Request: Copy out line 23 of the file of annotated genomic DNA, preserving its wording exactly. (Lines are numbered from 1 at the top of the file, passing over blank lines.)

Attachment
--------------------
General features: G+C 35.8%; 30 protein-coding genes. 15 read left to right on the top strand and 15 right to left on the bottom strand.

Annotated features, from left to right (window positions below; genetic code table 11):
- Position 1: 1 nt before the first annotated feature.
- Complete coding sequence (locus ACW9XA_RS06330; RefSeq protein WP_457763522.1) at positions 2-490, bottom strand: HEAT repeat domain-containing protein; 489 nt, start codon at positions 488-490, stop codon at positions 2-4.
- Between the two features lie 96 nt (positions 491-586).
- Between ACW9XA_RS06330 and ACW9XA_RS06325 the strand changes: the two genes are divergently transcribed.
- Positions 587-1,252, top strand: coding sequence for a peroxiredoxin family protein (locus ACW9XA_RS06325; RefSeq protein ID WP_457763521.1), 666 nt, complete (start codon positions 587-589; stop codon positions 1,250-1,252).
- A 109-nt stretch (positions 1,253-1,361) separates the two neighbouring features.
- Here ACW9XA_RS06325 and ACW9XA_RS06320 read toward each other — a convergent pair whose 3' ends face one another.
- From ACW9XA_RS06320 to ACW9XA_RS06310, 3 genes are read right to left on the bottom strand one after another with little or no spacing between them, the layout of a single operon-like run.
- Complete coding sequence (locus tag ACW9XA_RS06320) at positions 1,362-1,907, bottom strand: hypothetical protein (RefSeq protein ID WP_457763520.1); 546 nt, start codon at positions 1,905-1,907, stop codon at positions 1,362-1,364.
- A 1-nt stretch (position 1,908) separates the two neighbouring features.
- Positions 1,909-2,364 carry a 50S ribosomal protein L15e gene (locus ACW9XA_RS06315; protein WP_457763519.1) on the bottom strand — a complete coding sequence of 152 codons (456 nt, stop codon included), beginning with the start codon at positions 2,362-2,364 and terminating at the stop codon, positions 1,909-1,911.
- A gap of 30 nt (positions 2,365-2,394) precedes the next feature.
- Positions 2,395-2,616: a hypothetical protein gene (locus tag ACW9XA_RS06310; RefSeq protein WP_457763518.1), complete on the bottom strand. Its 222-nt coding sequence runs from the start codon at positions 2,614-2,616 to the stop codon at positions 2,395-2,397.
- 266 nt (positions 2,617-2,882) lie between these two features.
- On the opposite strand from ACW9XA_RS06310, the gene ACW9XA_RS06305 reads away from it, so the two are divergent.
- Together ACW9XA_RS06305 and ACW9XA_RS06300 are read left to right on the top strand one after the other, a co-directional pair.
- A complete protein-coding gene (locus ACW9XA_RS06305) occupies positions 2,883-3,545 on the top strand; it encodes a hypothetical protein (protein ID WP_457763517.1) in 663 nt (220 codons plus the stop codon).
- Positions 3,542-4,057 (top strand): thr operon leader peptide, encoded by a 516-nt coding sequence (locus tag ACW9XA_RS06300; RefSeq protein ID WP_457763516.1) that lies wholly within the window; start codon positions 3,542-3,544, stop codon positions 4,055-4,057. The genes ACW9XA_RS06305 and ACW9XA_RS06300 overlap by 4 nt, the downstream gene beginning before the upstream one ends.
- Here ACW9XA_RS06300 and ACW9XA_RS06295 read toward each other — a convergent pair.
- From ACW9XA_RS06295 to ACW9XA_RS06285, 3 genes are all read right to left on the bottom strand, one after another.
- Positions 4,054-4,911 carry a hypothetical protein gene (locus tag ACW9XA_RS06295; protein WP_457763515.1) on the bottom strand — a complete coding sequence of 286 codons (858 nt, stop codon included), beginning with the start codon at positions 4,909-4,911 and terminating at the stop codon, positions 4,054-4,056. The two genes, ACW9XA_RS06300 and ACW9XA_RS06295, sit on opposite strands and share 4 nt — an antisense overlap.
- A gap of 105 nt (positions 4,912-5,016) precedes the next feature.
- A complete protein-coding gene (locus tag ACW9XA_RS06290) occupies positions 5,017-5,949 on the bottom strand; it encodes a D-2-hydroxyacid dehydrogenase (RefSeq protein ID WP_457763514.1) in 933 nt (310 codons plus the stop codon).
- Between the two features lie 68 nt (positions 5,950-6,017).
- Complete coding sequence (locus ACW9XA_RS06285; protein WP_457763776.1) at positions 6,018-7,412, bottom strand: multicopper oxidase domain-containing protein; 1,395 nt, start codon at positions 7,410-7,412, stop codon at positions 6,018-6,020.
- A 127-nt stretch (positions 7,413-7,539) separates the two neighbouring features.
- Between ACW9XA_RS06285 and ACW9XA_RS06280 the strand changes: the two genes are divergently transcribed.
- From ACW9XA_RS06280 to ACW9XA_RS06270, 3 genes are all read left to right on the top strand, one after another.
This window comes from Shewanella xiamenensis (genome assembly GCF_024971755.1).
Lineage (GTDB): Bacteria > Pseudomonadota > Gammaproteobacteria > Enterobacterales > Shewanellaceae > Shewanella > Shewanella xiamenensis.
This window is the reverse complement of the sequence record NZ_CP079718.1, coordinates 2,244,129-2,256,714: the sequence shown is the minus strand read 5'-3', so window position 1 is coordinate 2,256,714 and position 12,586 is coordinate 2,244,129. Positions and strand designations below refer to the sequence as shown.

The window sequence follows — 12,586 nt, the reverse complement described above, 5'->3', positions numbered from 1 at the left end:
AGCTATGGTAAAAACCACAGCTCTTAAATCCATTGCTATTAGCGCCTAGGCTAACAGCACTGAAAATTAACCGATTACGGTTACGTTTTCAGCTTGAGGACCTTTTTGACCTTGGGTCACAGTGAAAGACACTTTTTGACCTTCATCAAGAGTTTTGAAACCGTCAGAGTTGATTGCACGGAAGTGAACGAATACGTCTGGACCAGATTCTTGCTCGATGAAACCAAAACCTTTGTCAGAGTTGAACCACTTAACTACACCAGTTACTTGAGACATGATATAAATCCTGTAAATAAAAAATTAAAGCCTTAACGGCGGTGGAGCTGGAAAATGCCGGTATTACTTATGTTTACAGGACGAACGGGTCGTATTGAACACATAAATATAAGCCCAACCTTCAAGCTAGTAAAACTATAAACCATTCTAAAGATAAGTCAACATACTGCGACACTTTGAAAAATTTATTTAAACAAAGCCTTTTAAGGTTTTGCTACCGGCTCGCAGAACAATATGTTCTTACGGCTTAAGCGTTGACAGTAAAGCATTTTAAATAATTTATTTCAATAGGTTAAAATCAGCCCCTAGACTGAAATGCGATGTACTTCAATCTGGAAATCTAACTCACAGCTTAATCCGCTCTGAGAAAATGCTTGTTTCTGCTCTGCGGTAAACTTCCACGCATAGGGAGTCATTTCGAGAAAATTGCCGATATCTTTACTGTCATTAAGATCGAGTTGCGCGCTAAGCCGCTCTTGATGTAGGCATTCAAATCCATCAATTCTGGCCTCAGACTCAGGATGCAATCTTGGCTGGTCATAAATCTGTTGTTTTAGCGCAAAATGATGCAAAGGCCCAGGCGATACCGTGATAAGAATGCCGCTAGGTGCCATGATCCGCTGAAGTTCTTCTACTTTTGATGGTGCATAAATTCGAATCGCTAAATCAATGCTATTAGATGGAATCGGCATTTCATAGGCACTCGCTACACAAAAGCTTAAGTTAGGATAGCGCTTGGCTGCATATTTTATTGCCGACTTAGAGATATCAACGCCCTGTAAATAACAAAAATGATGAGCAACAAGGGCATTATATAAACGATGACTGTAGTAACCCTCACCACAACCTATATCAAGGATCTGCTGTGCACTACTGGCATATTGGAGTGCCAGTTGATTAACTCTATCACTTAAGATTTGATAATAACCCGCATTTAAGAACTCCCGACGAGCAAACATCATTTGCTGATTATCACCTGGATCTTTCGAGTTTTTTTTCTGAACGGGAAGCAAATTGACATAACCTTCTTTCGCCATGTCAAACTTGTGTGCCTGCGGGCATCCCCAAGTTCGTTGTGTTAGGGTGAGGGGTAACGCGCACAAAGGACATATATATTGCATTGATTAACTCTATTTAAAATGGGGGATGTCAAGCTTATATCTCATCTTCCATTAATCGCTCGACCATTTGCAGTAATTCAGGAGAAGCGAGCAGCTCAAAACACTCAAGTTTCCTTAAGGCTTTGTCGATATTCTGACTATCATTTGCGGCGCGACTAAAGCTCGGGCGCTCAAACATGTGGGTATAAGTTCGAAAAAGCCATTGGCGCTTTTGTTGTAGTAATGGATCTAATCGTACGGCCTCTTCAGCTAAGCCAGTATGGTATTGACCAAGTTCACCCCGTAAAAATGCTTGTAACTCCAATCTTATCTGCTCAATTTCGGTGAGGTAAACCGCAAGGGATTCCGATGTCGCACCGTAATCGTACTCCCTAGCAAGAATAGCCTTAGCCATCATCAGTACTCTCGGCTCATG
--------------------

- Positions 4,054-4,911 carry a hypothetical protein gene (locus tag ACW9XA_RS06295; protein WP_457763515.1) on the bottom strand — a complete coding sequence of 286 codons (858 nt, stop codon included), beginning with the start codon at positions 4,909-4,911 and terminating at the stop codon, positions 4,054-4,056. The two genes, ACW9XA_RS06300 and ACW9XA_RS06295, sit on opposite strands and share 4 nt — an antisense overlap.